[lbo-talk] More on science

Dwayne Monroe idoru345 at yahoo.com
Tue May 15 09:22:31 PDT 2007

Chuck Grimes:

Most people are not interested in developing that background, and yet they believe in some vague democratic idea that all knowledge should be accessible---then proceed to resent the specialist as forming some kind of anti-democratic elite.



Yes, but in this particular case my friend (let's call her Fergie) was willing to start the process but found one of the premier sources touted as being introductory to be anything but...at least not for the general reader.

Of course, I'm using "general reader" in a very, well, general way. For me, as for you, the level's just fine.

Which isn't surprising: as boy, I put safety goggles on my beloved Border Collie and launched home made model rockets from my back yard; I pause during the day to think about gamma ray bursts and trangenic goats.

At night, I dream of electric sheep.

So for that portion of the "general reader" population which includes particle accelerator besotted lads like myself (and, I'd safely wager, you too) humbling complexity is a big part of a topic's come hither seduction.

But Fergie only wanted to be brought up to speed, in a reasonably well informed layperson way, on current thinking not necessarily start a deep solar physics education program.

Carrol, responding to Joanna, writes:

The essence of computing is in the _use_ of it, not in its abstract science. Who knew more about pianos: Beethoven & Liszt or those who manufactured them? Science is important of course, but the nature of computers can only be _really_ understood by those who use them to get things done and who wouldn't know Turing from a Stanley Steamer.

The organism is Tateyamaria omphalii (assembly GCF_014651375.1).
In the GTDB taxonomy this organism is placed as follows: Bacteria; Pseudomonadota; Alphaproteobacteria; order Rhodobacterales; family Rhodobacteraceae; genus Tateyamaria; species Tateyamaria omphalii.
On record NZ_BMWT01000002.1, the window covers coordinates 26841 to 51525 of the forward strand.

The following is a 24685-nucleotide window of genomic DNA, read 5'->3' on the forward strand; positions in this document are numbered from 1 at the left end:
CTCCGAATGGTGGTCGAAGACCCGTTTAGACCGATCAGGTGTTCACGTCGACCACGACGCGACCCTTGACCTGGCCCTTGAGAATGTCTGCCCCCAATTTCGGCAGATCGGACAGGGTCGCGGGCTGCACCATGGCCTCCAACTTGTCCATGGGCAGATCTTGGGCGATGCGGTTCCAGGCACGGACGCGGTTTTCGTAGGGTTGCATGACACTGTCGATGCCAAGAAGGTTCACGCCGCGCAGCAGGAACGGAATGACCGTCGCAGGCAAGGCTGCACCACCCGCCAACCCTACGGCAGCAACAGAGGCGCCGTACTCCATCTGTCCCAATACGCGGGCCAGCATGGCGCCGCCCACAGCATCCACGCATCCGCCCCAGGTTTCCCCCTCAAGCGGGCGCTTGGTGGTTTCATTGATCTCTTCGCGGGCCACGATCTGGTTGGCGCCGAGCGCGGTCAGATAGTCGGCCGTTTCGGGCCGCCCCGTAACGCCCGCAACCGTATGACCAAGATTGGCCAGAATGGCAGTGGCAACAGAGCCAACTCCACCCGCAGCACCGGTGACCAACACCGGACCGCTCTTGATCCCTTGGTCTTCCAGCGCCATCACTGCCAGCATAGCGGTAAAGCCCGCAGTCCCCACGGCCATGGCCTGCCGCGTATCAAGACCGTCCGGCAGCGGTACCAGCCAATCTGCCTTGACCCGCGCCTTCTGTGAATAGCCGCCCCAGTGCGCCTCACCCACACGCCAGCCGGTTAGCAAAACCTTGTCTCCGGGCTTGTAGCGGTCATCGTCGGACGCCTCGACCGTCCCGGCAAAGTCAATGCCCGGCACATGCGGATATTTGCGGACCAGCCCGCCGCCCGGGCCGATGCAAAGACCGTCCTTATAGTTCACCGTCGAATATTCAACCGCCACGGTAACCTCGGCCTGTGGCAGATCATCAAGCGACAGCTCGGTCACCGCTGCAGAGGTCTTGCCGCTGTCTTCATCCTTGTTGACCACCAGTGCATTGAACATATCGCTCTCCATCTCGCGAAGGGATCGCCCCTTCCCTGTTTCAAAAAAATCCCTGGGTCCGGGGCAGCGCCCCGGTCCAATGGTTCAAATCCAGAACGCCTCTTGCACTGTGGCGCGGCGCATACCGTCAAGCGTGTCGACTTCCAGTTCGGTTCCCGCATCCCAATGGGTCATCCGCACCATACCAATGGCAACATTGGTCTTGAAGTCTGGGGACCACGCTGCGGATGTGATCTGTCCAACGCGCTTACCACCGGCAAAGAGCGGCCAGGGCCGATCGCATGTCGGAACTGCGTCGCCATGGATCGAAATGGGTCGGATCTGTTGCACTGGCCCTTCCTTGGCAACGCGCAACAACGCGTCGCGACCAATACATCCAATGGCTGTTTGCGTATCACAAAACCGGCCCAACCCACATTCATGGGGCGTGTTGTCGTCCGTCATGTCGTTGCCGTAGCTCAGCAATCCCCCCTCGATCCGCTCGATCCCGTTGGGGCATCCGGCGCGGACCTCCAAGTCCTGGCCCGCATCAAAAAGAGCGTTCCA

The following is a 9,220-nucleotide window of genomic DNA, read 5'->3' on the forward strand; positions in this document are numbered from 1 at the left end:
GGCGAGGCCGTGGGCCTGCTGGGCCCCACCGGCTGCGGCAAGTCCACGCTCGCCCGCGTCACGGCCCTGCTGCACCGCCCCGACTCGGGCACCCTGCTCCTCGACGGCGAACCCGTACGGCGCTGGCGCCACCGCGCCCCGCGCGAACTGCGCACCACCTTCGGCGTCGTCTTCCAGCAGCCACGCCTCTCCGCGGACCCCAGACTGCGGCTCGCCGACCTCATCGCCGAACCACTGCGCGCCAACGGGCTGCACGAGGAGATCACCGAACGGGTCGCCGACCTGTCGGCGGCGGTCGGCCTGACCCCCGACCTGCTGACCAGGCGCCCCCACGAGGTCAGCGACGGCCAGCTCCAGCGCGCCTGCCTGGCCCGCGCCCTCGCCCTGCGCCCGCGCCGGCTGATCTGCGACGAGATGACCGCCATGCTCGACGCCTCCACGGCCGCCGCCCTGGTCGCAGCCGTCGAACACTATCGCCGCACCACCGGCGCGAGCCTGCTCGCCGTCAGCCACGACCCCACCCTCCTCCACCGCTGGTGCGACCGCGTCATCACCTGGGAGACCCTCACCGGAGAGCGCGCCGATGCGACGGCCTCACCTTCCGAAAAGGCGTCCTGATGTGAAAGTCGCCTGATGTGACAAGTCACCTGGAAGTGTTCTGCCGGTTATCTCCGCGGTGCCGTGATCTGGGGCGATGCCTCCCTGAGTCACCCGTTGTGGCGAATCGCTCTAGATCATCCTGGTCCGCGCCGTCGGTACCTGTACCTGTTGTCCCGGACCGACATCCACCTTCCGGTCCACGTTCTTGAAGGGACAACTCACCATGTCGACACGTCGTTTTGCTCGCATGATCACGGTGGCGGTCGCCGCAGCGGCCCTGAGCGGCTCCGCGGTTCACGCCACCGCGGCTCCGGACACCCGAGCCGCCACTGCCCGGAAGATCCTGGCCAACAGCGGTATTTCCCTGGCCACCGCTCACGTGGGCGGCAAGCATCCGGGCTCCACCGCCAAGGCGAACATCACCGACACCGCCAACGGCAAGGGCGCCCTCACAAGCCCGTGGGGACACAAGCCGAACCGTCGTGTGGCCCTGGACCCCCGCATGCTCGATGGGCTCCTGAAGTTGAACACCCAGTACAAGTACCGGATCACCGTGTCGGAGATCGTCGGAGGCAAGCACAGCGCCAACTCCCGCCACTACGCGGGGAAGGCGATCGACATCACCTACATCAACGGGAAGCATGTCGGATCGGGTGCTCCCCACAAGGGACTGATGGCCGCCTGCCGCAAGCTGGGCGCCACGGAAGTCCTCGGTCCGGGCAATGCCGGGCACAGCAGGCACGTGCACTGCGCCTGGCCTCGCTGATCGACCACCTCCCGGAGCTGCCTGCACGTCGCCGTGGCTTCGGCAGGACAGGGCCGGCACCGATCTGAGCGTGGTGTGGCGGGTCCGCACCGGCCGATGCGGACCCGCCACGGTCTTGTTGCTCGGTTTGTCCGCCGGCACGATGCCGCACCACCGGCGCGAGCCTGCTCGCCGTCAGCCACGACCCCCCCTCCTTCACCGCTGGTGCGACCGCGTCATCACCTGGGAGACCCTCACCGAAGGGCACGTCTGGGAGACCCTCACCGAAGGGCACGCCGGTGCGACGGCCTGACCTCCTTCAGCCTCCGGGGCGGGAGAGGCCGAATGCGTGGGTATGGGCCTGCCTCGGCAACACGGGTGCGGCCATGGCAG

Yes and no.

The yes.

If, for example, I want to master Python programming I can skip Turing and focus on the Python forums, O'Reilly guides and my own efforts. If I'm serious and enjoy a strong aptitude for the language I'll become quite good indeed, perhaps even brilliant.

The no.

Right now I'm involved in a large scale data warehousing and reporting project for a multi-billion dollar financial services firm. The software vendor, NETIK, has made many promises. Some of these will be kept and others won't. Of the ones that won't be kept, failure can be explained by looking deeply at the limitations of databases as commercially implemented; limitations explained by database theory.

I have spent a great deal of time, both within academic settings and post academe - studying these problems. This background in theory has inoculated me against vendor marketing viruses - claims of ever newer and ever improved software methods. To be honest, that doesn't help with the inevitable office political problems which arise when projects budgeted in the millions miss targets or altogether fail.

Still, a theory background helps me analyze, prepare for projected stumbles and engineer workarounds.


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